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     He then began to teach them that the Son of Man must suffer many things and be rejected by the elders, chief priests and teachers of the law, and that he must be killed and after three days rise again. He spoke plainly about this, and Peter took him aside and began to rebuke him. But when Jesus turned and looked at his disciples, he rebuked Peter. “Get behind me, Satan!” he said. “You do not have in mind the things of God, but the things of men.” Mark 8:31-33

     Dear Jesus, one of the many things I cherish about the Bible is the way it robs me of my penchant for hero worship. Who but God would write a book documenting the foibles and failures of so many of his sons and daughters? Who but God would chronicle the ways his chosen leaders limp along, and prove themselves to be in constant need of mercy and grace?

     This gives me great encouragement and hope. It also gives me freedom to acknowledge that I need the gospel today just as much as the first day I believed it. This will be true tomorrow, and next month and next year. I know this to be true, because I am so much like the Apostle Peter.

     Jesus, it's one thing for me to stress and stew about the ways this generation is distancing itself from the theology of the cross. But it's quite another to see the subtle ways, like Peter, I try to keep you from the cross. I'm so thankful you confront me in the gospel just as firmly as you did your beloved disciple. There's no hope for any of us when we deny the cross.

     When I mute my heart to the insult of grace, I deny your cross. When I think, even for one moment, that my obedience merits anything, I deny your cross. When I put others under the microscope and measure of performance-based living, I deny your cross. When I wallow in self-contempt and shame, I deny your cross. When I'd rather do penance than repentant faith, I deny your cross. When I believe the condemning lies of Satan, I deny your cross. When I think of me more highly than others, I deny your cross.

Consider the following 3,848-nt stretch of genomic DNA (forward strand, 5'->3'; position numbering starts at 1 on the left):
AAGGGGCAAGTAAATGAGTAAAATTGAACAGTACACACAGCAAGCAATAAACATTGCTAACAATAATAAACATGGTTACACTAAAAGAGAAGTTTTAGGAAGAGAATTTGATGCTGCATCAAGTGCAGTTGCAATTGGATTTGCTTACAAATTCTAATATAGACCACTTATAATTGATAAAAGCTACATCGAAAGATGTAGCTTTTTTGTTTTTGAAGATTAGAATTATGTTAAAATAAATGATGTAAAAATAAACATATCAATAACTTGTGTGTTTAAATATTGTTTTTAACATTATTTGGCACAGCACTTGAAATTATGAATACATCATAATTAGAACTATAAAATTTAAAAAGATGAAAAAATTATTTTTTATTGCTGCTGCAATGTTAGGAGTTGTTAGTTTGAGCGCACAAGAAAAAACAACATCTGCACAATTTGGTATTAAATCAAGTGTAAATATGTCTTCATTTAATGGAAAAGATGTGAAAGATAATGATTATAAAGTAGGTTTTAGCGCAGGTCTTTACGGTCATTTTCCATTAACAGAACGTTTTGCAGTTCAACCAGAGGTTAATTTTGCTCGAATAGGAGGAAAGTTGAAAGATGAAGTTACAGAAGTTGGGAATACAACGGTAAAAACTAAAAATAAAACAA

Jesus, by the gospel, help me to mind the things of God more than the things of men. May your cross get bigger and may my boast in it grow louder and louder. Jesus, you're the only hero in the Bible, and I'm fine with that. So very Amen, I pray, in your patient and persistent name.


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4 thoughts on “A Prayer About How Much I Am Like Peter”

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  2. Kevin Law says:

    I would like some material for further study and learning on this statement of yours – “When I wallow in self-contempt and shame, I deny your cross.” This is an area I struggle mightily with. It affects me on an almost moment-by-moment basis.

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Scotty Smith


Scotty Smith is the founding pastor of Christ Community Church in Franklin, Tennessee. You can follow him on Twitter.

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